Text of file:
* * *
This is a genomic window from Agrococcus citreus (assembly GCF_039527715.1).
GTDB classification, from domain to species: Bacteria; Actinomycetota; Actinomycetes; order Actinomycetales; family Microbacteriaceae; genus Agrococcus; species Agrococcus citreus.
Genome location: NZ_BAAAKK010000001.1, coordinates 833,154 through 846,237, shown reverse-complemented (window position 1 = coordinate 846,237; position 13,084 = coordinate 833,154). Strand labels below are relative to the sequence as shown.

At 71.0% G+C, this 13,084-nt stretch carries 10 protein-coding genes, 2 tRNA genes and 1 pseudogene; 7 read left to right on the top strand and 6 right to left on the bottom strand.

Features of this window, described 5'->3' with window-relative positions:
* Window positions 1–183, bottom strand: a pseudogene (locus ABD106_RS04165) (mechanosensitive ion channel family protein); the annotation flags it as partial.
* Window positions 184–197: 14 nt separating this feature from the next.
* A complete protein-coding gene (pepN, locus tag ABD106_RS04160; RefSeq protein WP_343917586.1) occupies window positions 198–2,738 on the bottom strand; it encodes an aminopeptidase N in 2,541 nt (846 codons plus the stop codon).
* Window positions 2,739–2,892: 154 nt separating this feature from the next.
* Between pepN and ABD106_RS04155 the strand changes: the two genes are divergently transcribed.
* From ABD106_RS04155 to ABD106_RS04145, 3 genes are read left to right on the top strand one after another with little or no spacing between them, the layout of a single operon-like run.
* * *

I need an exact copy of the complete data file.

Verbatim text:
This is a genomic window from Agrococcus citreus (assembly GCF_039527715.1).
GTDB classification, from domain to species: Bacteria; Actinomycetota; Actinomycetes; order Actinomycetales; family Microbacteriaceae; genus Agrococcus; species Agrococcus citreus.
Genome location: NZ_BAAAKK010000001.1, coordinates 833,154 through 846,237, shown reverse-complemented (window position 1 = coordinate 846,237; position 13,084 = coordinate 833,154). Strand labels below are relative to the sequence as shown.

At 71.0% G+C, this 13,084-nt stretch carries 10 protein-coding genes, 2 tRNA genes and 1 pseudogene; 7 read left to right on the top strand and 6 right to left on the bottom strand.

Features of this window, described 5'->3' with window-relative positions:
* Window positions 1–183, bottom strand: a pseudogene (locus ABD106_RS04165) (mechanosensitive ion channel family protein); the annotation flags it as partial.
* Window positions 184–197: 14 nt separating this feature from the next.
* A complete protein-coding gene (pepN, locus tag ABD106_RS04160; RefSeq protein WP_343917586.1) occupies window positions 198–2,738 on the bottom strand; it encodes an aminopeptidase N in 2,541 nt (846 codons plus the stop codon).
* Window positions 2,739–2,892: 154 nt separating this feature from the next.
* Between pepN and ABD106_RS04155 the strand changes: the two genes are divergently transcribed.
* From ABD106_RS04155 to ABD106_RS04145, 3 genes are read left to right on the top strand one after another with little or no spacing between them, the layout of a single operon-like run.